Here are some
of the teachers who taught me the
most. Since I teach too
nowadays, these are the people I try to emulate.
Eric Perlberg, International School
I met Eric Perlberg in grades 7-8, he seemed to me something of a
wandering sage. He was from New York, was apparently single,
a beard, and a small apartment in downtown Basel. Each
these was completelty new to me in a teacher. Perlburg also
played the guitar and was learning to draw.
wish I could say that I was respectful to the sage from Woodstock,
at that time I was overly resistant to any assertion of
authority. For example, Perlberg believed we should do
every evening, if only a little. I objected to this. To his
credit, Perlberg actually agreed with my arguments, and let me off
homework, so long as I agreed to sit and watch the sun set.
a teacher Perlburg's main deal was this kind of immense respect
interest for things - especially art and history in my memory.
week he'd take us to the Kunstmuseum (Art Museum) in Basel.
go to one or two rooms and just look at the paintings really
was our science and computer science teacher at ASE 2, and more
anything else, he made us all dream of being scientists. It
hard to imagine a higher calling in his class. To be a
was something like joining an order, and for some reason
Kevin inspired an ambition that soared way beyond the classroom.
had his faults. I can remember him breaking a hockey
after losing a game, which probably isn't in the teacher's
manual. But middling or forgettable, he never was.
says of Kevin that he was capable of encouraging us to learn stuff
he didn't necessarily understand himself. That was
true: learning that went past his curriculum was what he
Dixon was our English and Creative Writing teacher at ASE 2.
She scared me sometimes. She scared all of us. But
than anything else she really made us write.
really believed in writing and acting as an expression of the
as unlikely as it may sound she believed that each of us students
possessed an innate capability to tap into a genius -- and that
only problem was getting at it, opening up to what lay there.
this said, as a teacher, and as everyone knew, she wasn't exactly
perfect. Grades were somewhat random; the curriculum was
unspecified at best; her classes were something of a wandering
mystery. But when you look back, does that
matter? Not at all, not at all.
met Egusa in Taiwan in the 1980s, where he was a visiting
professor. While outwardly serious looking, I knew
something was up when he rescued us from a boring family dinners to sneak off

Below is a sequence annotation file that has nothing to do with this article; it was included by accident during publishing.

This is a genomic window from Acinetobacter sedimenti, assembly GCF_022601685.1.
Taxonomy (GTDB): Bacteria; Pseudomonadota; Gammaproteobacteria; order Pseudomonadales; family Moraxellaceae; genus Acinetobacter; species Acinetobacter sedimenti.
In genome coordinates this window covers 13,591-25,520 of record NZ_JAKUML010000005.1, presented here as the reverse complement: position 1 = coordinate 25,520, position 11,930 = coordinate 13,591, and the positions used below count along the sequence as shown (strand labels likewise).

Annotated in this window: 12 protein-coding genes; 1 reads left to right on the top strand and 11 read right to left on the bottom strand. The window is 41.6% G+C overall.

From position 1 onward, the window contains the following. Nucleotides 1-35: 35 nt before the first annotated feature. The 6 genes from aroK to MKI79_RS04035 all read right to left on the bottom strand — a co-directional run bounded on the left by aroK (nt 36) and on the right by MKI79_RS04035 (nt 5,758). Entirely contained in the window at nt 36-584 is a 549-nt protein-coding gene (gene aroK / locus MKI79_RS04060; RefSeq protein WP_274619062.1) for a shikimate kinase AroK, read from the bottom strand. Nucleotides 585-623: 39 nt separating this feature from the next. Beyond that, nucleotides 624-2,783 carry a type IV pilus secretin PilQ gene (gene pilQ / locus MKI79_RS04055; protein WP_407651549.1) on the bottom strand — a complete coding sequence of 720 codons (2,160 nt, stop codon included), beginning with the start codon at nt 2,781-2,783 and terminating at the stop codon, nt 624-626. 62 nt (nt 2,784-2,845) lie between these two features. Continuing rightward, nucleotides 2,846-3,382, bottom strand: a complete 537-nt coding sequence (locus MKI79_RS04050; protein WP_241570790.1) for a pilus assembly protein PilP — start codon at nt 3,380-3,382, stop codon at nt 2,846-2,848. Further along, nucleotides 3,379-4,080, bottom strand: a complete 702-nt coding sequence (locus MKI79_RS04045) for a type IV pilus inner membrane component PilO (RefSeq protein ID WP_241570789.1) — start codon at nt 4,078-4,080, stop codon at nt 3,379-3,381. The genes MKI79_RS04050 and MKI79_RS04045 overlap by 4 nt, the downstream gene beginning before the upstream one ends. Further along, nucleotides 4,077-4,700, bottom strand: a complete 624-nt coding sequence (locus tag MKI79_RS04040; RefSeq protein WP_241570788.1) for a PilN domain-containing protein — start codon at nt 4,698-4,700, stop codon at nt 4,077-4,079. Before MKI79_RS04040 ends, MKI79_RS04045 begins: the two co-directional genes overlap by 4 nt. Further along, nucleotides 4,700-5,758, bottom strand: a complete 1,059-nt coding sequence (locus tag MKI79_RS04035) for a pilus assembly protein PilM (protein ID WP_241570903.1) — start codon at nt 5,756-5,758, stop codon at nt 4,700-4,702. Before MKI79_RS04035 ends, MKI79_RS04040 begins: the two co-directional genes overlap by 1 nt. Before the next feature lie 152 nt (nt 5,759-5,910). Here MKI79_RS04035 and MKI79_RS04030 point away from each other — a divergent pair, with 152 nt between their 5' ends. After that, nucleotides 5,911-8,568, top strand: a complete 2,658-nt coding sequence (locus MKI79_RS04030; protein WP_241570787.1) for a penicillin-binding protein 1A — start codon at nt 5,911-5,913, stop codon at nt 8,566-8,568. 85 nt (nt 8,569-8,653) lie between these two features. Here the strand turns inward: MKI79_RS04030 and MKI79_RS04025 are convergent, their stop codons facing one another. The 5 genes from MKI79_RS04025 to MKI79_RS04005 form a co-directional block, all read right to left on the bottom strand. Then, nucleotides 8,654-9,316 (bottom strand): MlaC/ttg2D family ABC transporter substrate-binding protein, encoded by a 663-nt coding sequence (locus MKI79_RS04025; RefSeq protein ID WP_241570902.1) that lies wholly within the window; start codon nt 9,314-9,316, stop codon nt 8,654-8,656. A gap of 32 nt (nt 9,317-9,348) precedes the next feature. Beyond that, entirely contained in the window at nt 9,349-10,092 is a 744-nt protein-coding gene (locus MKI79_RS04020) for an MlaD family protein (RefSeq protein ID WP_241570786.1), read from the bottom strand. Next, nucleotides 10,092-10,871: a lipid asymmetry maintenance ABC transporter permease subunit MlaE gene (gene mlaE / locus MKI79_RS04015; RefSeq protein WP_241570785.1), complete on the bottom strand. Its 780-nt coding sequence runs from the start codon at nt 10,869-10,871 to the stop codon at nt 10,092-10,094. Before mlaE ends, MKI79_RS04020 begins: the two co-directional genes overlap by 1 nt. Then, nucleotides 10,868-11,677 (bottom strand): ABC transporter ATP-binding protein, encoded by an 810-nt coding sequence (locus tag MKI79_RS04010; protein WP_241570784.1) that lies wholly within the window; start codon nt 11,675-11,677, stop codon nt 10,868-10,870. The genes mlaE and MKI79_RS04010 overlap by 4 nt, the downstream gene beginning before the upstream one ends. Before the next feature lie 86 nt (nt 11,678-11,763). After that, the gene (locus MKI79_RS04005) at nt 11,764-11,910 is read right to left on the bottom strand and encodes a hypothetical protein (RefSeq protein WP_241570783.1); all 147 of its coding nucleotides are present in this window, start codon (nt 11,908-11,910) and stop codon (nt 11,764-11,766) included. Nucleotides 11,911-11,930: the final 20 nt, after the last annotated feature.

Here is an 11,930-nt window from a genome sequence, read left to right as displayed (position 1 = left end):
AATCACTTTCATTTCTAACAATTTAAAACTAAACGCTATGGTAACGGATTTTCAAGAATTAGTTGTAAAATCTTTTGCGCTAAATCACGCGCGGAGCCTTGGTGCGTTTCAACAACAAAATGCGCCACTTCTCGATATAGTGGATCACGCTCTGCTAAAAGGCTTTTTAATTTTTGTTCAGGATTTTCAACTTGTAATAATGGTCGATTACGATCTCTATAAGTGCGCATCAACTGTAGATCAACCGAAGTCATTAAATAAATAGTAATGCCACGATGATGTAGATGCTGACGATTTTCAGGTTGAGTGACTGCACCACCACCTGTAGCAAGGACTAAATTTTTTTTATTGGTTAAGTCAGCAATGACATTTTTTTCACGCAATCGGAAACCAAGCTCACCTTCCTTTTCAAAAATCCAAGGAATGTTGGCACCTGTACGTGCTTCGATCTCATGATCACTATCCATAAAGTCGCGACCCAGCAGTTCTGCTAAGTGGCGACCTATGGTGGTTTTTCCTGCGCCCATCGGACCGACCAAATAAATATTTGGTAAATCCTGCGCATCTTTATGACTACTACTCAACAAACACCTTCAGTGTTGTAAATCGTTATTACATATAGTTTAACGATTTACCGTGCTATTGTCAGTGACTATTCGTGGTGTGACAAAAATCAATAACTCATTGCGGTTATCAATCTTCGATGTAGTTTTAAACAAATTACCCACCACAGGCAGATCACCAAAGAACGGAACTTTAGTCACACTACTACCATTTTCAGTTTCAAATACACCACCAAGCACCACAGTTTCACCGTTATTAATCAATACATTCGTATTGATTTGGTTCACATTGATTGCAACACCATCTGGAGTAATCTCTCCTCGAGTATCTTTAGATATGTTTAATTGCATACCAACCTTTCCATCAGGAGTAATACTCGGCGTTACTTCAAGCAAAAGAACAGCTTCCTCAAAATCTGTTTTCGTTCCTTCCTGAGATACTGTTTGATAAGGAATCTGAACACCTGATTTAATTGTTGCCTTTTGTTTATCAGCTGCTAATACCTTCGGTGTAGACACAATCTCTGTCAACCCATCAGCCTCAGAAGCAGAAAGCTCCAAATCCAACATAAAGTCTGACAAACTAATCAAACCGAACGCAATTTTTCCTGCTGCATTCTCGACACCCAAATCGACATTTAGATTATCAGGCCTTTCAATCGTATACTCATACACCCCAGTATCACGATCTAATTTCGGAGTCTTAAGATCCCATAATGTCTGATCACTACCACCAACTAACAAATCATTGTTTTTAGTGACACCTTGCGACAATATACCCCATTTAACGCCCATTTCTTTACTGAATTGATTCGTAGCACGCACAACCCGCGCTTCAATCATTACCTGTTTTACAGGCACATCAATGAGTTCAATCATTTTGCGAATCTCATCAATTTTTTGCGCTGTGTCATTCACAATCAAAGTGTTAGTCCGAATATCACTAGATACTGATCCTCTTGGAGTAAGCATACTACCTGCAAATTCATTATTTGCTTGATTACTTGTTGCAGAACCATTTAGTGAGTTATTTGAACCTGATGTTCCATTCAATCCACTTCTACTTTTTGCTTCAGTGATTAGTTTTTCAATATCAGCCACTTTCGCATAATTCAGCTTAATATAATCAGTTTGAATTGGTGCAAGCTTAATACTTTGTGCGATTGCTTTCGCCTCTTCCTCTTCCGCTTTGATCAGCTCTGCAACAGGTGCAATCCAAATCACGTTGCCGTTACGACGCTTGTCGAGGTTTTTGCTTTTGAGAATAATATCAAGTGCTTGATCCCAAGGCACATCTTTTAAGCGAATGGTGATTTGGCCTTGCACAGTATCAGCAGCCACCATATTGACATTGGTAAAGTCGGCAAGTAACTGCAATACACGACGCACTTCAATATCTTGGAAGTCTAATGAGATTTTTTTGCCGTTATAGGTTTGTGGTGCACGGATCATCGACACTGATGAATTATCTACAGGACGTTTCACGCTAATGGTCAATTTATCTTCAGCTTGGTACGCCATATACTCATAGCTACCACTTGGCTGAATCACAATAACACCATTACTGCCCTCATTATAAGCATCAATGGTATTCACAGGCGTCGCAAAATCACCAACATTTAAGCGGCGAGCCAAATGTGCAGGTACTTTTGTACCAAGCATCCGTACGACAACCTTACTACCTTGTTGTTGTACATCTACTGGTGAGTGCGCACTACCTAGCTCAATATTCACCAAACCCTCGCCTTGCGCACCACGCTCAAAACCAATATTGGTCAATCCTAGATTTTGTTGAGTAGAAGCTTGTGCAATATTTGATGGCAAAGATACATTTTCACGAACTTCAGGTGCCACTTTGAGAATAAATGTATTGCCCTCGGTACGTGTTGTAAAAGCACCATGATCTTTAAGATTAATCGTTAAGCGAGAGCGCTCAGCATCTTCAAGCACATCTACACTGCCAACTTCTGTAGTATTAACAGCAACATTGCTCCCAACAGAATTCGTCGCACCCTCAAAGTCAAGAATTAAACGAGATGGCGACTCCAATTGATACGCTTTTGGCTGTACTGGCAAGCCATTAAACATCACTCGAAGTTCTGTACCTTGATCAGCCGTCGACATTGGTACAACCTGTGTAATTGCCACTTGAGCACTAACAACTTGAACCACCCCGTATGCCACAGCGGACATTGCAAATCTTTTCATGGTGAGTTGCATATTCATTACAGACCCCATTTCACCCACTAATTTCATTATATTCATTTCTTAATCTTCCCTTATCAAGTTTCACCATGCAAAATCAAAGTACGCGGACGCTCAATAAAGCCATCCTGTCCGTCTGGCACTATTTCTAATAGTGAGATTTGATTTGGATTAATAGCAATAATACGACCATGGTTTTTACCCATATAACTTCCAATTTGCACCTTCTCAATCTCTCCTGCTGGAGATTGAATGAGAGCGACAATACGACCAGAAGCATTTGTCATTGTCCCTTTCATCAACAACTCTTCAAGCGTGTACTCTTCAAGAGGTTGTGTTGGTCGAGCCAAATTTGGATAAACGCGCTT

and play arcade games.
I only saw him about five times in my life, he was from the first
moment a guide and teacher of how life ought be led.
Egusa's main deal was that he took rapturous joy in
did, even things that might seem normal to anyone else.
Once, for instance, we had cold chicken and beer on a beach
Kamakura, and Egusa made out as if it were the greatest meal in
history. Or, as in this photo, he could be in total rapture
playing the violin -- poorly.
I was a second year at Harvard Law School I noticed a strange
called “The Law of Cyberspace.” It looked weird.
course description said, this is not a course about computers;
not about intellectual property; this is about
What on earth is that, I wondered? The professor was an
visitor from the University of Chicago – no one had heard of him
strode into class with his black jeans and small glasses and
soon I knew my life would never be the same. What a teacher
was: original, shocking, impossibly charismatic, and
intense. Looking back Lessig's brilliance lay in how he
identified the stakes in what might have otherwise seemed the
routine. He saw in every decision a process that closed
He had dedicated his life to understanding and challenging
strongest thing of all: what is taken for granted.
class changed my life, and no surprise, and Larry was certainly my
Posner taught me mostly how to write and how to think.
realise that, before I met him I had only the vaguest inkling of
each of these processes worked.
Posner is famous as a thinker, for me his aesthetics of writing
much more influential. Posner cares about words.
perhaps that's why the one think
Dick really did best was listen. He listened to what you had
and got it, whether or not he did what you wanted. That
listening installed a
confidence that remains.
credit Dahlia as the editor who taught me the most about
writing. Not always so much by intense feedback, but
by telling me when I was assuming to much; when I wasn't getting
point. I also imitated her, and I owe what parts of my
Slate style to Dahlia's example.
occasionally insert jokes into things I wrote. Inevitably,
friends would identify those jokes as the spirit of my wit.